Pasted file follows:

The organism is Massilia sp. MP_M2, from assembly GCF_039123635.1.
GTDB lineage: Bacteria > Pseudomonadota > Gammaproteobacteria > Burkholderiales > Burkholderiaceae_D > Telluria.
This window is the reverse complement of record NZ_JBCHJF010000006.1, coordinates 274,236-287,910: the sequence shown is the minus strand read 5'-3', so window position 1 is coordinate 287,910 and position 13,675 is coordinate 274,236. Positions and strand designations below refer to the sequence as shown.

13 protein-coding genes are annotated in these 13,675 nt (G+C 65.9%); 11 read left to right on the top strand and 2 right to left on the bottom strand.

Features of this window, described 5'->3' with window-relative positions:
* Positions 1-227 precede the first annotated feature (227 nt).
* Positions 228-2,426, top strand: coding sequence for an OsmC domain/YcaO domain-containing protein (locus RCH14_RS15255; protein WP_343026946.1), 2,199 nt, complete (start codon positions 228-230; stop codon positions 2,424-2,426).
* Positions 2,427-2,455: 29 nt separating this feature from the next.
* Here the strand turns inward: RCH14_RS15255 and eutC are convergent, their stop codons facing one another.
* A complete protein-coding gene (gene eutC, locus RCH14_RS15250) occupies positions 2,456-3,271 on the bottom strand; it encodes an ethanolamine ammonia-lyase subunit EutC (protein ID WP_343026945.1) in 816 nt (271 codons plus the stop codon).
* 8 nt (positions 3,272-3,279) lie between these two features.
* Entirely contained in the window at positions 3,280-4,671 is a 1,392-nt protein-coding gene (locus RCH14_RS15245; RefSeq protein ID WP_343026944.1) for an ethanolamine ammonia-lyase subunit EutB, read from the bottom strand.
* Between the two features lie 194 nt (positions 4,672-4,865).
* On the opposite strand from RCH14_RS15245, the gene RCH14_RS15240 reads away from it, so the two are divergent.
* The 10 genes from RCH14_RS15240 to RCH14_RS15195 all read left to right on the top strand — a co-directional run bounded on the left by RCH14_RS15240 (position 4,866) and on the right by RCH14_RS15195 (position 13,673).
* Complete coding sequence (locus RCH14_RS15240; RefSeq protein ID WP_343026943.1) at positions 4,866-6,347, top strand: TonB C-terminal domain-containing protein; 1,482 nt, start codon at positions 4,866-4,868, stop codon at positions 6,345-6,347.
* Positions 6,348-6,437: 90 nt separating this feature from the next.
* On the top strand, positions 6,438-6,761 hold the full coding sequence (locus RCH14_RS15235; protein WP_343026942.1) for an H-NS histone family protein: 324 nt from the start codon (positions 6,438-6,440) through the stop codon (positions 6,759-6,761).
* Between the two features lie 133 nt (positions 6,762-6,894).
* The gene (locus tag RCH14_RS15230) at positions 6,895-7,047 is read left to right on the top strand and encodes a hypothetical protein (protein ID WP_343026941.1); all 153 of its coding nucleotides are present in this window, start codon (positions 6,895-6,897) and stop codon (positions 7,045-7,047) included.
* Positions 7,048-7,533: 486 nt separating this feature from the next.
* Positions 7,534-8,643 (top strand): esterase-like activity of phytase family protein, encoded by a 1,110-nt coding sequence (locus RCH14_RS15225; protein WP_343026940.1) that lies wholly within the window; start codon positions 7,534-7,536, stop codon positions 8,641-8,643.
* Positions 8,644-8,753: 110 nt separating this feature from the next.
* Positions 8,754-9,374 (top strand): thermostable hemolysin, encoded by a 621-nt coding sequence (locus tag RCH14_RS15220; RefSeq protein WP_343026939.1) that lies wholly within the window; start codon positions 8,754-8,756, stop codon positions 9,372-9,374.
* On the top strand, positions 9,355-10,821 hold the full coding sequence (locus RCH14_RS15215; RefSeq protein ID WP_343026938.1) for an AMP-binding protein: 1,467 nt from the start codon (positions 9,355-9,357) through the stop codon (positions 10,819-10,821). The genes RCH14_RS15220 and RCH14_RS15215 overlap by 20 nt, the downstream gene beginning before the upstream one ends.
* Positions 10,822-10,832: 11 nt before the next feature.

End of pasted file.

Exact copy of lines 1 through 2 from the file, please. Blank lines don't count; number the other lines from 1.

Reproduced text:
The organism is Massilia sp. MP_M2, from assembly GCF_039123635.1.
GTDB lineage: Bacteria > Pseudomonadota > Gammaproteobacteria > Burkholderiales > Burkholderiaceae_D > Telluria.